Recent assessments of economic growth across various global economies fail to inspire optimism. In the eurozone, a delicate balancing act between growth and recession is evident, highlighted by the latest figures of 0.1% year-on-year and -0.1% quarter-on-quarter.
The situation is more dire in Japan, where October results significantly undershot forecasts (-2.1% year-on-year against an anticipated -0.6%), signaling a potential entry into a prolonged recession.
Among developed economies, the U.S. appears relatively strong with a 4.9% quarter-on-quarter growth rate (annualized). However, according to forecasts from the Atlanta Fed, there is a potential drop to 1.5% in the last quarter, raising the probability of a sustained recession in the upcoming quarters.
In light of these conditions, the question arises: How can one effectively structure an investment portfolio that is resilient during recessions?
As the practice of the last two decades shows, recessions in the economy are accompanied by declines in stock markets, this was the case in 2020, 2008, and 2001. However, the crises were quickly averted primarily through decisive action by central banks, which resorted to a loose monetary policy.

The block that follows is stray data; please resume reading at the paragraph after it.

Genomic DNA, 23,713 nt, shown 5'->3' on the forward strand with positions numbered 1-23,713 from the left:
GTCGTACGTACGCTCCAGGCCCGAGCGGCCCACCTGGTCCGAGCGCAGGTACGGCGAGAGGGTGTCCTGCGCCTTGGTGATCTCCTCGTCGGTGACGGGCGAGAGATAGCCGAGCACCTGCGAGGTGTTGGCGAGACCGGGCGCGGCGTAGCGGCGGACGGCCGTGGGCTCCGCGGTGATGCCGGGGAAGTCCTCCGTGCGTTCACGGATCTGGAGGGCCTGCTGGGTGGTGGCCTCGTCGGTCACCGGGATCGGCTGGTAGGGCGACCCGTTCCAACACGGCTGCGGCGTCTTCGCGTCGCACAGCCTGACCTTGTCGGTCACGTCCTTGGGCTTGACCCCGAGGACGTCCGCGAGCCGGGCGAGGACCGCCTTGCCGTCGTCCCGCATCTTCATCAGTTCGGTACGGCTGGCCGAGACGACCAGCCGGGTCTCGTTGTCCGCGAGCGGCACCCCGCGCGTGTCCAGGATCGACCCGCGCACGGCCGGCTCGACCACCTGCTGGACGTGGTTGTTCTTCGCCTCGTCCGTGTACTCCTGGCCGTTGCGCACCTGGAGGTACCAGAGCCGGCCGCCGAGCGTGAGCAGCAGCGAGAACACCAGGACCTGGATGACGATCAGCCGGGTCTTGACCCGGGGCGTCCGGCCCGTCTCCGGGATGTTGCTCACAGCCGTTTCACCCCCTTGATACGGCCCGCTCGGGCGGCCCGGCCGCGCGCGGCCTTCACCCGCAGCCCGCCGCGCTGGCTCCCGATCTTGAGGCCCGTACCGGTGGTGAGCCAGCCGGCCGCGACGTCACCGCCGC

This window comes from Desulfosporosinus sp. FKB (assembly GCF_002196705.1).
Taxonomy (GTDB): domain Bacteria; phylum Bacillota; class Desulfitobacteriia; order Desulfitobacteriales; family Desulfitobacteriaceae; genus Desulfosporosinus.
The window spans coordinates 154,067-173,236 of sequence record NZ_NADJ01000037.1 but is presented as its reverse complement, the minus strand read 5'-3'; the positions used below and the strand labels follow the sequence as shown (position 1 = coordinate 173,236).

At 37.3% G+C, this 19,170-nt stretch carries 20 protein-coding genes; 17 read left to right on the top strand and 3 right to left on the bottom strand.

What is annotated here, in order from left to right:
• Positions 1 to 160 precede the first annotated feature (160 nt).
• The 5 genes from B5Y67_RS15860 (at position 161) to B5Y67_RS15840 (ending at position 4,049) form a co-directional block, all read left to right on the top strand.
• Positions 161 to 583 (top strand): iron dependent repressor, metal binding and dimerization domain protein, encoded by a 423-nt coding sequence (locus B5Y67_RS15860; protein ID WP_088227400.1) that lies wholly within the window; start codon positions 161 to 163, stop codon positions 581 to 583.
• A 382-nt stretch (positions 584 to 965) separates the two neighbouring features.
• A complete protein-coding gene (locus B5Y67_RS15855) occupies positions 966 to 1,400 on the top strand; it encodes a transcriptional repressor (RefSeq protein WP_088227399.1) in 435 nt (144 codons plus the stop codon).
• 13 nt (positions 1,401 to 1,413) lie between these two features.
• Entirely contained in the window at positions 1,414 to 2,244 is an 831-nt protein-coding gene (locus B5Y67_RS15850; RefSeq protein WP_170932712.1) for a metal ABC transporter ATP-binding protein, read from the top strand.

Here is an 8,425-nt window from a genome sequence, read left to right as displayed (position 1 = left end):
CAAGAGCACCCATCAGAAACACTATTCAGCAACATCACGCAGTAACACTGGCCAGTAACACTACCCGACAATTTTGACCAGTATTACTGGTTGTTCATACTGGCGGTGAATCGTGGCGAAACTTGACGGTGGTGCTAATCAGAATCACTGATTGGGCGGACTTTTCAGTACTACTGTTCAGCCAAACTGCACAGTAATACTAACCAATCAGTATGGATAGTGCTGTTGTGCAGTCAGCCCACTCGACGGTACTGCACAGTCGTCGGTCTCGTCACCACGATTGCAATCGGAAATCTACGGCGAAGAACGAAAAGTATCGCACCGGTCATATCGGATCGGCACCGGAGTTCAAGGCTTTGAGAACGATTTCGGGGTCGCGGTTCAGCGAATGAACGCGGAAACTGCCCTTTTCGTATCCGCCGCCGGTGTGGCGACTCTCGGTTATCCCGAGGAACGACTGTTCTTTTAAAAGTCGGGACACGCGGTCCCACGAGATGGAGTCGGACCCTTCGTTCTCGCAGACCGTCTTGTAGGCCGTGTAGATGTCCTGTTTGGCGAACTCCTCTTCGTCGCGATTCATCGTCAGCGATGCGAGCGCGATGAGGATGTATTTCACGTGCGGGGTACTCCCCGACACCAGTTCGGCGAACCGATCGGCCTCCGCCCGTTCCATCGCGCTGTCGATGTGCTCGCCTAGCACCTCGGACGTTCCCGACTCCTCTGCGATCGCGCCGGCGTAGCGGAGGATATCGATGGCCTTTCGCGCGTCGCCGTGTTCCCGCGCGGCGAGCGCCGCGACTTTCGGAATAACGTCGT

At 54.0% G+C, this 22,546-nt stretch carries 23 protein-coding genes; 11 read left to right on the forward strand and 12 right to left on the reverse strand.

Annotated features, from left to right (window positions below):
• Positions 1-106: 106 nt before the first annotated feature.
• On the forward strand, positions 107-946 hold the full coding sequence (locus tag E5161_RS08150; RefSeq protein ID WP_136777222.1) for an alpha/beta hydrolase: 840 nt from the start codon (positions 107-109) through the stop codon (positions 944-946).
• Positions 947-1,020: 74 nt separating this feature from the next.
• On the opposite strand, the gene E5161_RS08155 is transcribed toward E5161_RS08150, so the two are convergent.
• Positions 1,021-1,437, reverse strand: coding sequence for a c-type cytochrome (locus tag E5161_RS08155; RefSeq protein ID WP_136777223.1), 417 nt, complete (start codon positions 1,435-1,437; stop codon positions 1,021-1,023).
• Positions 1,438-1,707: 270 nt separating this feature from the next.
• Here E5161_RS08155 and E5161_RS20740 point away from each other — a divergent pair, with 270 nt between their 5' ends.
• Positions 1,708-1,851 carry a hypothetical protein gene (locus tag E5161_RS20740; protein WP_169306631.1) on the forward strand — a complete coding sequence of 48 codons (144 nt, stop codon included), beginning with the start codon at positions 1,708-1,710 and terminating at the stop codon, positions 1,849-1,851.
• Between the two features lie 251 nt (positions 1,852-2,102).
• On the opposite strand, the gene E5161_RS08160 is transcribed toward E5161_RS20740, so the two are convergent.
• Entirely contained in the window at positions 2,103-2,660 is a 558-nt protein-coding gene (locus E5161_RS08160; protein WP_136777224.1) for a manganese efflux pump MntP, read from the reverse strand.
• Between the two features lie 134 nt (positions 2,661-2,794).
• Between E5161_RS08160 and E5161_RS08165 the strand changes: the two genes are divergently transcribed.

In addition to core assets like gold or bonds, it is worth considering choosing stocks that are defensive. Such securities should be sought primarily among sectors such as basic consumer goods, utilities, or health care. This is due to the fact that these sectors are indispensable in the daily life of common people.
From a fundamental point of view, one should pay attention to indicators such as cash flow, debt-to-equity ratio (especially when interest rates are high), or return on invested capital, among others. Using theRead more on investing.com